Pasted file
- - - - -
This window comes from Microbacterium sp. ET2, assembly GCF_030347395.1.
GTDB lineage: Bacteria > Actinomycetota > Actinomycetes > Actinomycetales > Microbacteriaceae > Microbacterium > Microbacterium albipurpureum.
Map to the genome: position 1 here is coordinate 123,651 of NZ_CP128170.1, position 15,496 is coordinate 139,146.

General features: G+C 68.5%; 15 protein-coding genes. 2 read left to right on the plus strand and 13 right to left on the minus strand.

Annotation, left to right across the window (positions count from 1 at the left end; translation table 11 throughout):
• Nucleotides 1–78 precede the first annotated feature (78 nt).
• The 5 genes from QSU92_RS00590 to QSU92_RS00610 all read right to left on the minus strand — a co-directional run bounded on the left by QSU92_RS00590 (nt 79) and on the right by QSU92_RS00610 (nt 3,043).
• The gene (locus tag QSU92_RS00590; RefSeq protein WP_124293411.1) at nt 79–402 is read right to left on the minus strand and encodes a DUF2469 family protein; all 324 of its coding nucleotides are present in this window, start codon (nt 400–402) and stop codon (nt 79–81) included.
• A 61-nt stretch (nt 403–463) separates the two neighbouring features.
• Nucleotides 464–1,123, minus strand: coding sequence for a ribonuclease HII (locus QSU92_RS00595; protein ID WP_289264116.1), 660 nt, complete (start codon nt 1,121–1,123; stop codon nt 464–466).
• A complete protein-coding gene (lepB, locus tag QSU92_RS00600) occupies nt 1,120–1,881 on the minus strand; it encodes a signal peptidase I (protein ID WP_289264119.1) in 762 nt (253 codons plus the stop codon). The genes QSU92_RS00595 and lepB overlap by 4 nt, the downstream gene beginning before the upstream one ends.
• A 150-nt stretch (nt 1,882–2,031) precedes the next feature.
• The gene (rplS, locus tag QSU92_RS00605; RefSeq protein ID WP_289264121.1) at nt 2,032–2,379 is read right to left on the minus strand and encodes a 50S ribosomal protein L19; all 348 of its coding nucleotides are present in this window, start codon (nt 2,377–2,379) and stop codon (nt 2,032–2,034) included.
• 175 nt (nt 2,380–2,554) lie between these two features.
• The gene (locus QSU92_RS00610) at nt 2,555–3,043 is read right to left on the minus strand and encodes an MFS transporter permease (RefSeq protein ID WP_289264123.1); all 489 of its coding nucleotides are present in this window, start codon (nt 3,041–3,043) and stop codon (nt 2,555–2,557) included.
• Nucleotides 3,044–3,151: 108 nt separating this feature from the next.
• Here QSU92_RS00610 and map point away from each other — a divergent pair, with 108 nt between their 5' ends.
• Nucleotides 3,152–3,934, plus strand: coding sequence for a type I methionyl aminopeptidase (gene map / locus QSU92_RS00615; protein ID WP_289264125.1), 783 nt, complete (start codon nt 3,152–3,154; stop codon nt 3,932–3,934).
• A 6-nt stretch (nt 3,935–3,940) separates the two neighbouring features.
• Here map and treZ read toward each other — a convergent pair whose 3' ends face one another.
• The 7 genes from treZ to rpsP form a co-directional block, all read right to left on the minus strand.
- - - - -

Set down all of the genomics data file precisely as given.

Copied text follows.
This window comes from Microbacterium sp. ET2, assembly GCF_030347395.1.
GTDB lineage: Bacteria > Actinomycetota > Actinomycetes > Actinomycetales > Microbacteriaceae > Microbacterium > Microbacterium albipurpureum.
Map to the genome: position 1 here is coordinate 123,651 of NZ_CP128170.1, position 15,496 is coordinate 139,146.

General features: G+C 68.5%; 15 protein-coding genes. 2 read left to right on the plus strand and 13 right to left on the minus strand.

Annotation, left to right across the window (positions count from 1 at the left end; translation table 11 throughout):
• Nucleotides 1–78 precede the first annotated feature (78 nt).
• The 5 genes from QSU92_RS00590 to QSU92_RS00610 all read right to left on the minus strand — a co-directional run bounded on the left by QSU92_RS00590 (nt 79) and on the right by QSU92_RS00610 (nt 3,043).
• The gene (locus tag QSU92_RS00590; RefSeq protein WP_124293411.1) at nt 79–402 is read right to left on the minus strand and encodes a DUF2469 family protein; all 324 of its coding nucleotides are present in this window, start codon (nt 400–402) and stop codon (nt 79–81) included.
• A 61-nt stretch (nt 403–463) separates the two neighbouring features.
• Nucleotides 464–1,123, minus strand: coding sequence for a ribonuclease HII (locus QSU92_RS00595; protein ID WP_289264116.1), 660 nt, complete (start codon nt 1,121–1,123; stop codon nt 464–466).
• A complete protein-coding gene (lepB, locus tag QSU92_RS00600) occupies nt 1,120–1,881 on the minus strand; it encodes a signal peptidase I (protein ID WP_289264119.1) in 762 nt (253 codons plus the stop codon). The genes QSU92_RS00595 and lepB overlap by 4 nt, the downstream gene beginning before the upstream one ends.
• A 150-nt stretch (nt 1,882–2,031) precedes the next feature.
• The gene (rplS, locus tag QSU92_RS00605; RefSeq protein ID WP_289264121.1) at nt 2,032–2,379 is read right to left on the minus strand and encodes a 50S ribosomal protein L19; all 348 of its coding nucleotides are present in this window, start codon (nt 2,377–2,379) and stop codon (nt 2,032–2,034) included.
• 175 nt (nt 2,380–2,554) lie between these two features.
• The gene (locus QSU92_RS00610) at nt 2,555–3,043 is read right to left on the minus strand and encodes an MFS transporter permease (RefSeq protein ID WP_289264123.1); all 489 of its coding nucleotides are present in this window, start codon (nt 3,041–3,043) and stop codon (nt 2,555–2,557) included.
• Nucleotides 3,044–3,151: 108 nt separating this feature from the next.
• Here QSU92_RS00610 and map point away from each other — a divergent pair, with 108 nt between their 5' ends.
• Nucleotides 3,152–3,934, plus strand: coding sequence for a type I methionyl aminopeptidase (gene map / locus QSU92_RS00615; protein ID WP_289264125.1), 783 nt, complete (start codon nt 3,152–3,154; stop codon nt 3,932–3,934).
• A 6-nt stretch (nt 3,935–3,940) separates the two neighbouring features.
• Here map and treZ read toward each other — a convergent pair whose 3' ends face one another.
• The 7 genes from treZ to rpsP form a co-directional block, all read right to left on the minus strand.